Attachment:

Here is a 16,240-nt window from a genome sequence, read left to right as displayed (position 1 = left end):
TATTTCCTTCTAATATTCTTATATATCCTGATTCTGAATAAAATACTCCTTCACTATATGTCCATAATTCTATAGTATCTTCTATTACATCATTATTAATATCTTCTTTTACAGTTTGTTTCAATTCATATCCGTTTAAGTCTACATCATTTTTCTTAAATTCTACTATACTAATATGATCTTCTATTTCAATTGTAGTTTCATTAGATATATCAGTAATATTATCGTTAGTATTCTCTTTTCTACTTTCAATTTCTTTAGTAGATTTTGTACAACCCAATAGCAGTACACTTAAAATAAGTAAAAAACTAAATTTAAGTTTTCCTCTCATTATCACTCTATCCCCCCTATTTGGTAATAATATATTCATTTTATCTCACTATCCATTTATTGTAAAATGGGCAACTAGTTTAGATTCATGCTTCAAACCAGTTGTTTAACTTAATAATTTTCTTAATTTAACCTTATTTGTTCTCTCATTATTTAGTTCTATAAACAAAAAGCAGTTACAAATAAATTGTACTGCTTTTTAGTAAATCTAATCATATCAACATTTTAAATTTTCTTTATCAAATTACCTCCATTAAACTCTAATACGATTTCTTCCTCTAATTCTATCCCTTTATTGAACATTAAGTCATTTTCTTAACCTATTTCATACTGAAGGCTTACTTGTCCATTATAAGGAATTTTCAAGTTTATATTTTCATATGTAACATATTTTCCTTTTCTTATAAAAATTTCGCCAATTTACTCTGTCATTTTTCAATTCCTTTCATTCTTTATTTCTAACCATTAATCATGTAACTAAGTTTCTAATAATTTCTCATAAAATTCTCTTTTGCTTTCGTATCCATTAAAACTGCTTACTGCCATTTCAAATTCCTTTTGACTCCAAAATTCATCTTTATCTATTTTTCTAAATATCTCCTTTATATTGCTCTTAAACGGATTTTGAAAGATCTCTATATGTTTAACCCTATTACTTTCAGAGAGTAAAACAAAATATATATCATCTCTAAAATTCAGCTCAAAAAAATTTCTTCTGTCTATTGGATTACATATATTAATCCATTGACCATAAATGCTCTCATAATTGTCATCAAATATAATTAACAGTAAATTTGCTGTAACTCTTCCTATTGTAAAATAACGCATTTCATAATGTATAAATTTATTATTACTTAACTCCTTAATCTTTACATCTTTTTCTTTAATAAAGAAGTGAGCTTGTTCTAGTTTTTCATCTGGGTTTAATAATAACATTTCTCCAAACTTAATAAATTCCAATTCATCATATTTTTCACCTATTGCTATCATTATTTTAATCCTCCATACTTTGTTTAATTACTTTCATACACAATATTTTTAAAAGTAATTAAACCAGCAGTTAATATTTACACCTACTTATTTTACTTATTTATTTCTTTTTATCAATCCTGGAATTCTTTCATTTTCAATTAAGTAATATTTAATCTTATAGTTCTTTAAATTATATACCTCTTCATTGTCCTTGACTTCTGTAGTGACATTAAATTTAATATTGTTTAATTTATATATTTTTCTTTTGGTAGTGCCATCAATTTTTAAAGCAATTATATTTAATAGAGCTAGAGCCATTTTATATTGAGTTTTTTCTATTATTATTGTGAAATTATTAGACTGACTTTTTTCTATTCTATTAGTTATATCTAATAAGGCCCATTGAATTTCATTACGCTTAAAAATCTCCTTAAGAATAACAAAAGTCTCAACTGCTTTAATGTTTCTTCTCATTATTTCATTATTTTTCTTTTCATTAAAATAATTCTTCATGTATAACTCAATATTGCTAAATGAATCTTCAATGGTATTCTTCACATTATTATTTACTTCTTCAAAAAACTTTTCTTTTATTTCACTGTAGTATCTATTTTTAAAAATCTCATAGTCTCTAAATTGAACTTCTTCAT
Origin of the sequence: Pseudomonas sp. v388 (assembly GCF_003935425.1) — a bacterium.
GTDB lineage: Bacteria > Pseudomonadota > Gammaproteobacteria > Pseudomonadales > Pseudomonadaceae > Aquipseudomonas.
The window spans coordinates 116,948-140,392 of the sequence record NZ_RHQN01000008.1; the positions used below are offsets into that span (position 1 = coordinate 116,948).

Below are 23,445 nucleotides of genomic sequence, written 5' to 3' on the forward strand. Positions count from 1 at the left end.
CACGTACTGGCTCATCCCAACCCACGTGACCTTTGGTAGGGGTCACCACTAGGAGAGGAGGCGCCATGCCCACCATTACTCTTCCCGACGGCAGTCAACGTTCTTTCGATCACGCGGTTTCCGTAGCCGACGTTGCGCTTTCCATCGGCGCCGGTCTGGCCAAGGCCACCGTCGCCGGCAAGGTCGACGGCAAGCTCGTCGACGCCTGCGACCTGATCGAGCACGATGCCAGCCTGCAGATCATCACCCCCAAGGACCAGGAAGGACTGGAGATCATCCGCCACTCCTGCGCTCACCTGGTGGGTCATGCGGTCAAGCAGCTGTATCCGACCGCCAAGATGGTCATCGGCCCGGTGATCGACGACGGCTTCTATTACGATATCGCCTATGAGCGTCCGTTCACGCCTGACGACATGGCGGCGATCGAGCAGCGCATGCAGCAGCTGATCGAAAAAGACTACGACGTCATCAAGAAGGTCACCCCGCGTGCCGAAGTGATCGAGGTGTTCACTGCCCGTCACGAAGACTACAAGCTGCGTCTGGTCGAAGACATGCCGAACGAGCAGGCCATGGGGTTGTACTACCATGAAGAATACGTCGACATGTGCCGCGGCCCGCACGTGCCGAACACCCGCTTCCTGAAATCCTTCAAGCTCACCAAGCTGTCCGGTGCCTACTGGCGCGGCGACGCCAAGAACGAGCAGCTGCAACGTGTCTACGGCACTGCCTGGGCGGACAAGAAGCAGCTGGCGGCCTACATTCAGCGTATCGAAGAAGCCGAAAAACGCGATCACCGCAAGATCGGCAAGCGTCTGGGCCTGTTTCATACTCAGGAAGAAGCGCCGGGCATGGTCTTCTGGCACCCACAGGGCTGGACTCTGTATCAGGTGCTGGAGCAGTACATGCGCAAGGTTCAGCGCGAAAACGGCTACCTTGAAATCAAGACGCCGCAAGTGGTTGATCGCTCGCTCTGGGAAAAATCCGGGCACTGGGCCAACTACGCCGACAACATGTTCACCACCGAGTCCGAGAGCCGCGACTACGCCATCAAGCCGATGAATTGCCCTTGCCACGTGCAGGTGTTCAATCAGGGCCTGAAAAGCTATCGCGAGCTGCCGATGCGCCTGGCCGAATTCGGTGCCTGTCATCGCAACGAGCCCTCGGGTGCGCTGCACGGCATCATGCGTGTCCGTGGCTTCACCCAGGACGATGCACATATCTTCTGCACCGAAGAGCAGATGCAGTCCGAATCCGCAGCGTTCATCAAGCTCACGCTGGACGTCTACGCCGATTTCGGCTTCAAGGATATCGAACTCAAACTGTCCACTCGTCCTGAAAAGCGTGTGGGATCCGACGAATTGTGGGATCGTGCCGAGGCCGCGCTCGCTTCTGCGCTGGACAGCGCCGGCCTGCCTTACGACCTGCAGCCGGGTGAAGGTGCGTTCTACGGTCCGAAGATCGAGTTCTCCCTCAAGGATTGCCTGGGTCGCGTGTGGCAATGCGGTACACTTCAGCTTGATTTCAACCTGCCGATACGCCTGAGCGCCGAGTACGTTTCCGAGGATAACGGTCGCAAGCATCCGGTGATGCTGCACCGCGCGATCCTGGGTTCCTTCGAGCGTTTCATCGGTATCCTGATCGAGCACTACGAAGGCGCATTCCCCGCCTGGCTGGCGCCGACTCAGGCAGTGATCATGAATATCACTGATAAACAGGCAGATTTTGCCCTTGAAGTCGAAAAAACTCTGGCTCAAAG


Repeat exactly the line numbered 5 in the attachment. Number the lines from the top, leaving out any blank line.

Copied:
The window spans coordinates 116,948-140,392 of the sequence record NZ_RHQN01000008.1; the positions used below are offsets into that span (position 1 = coordinate 116,948).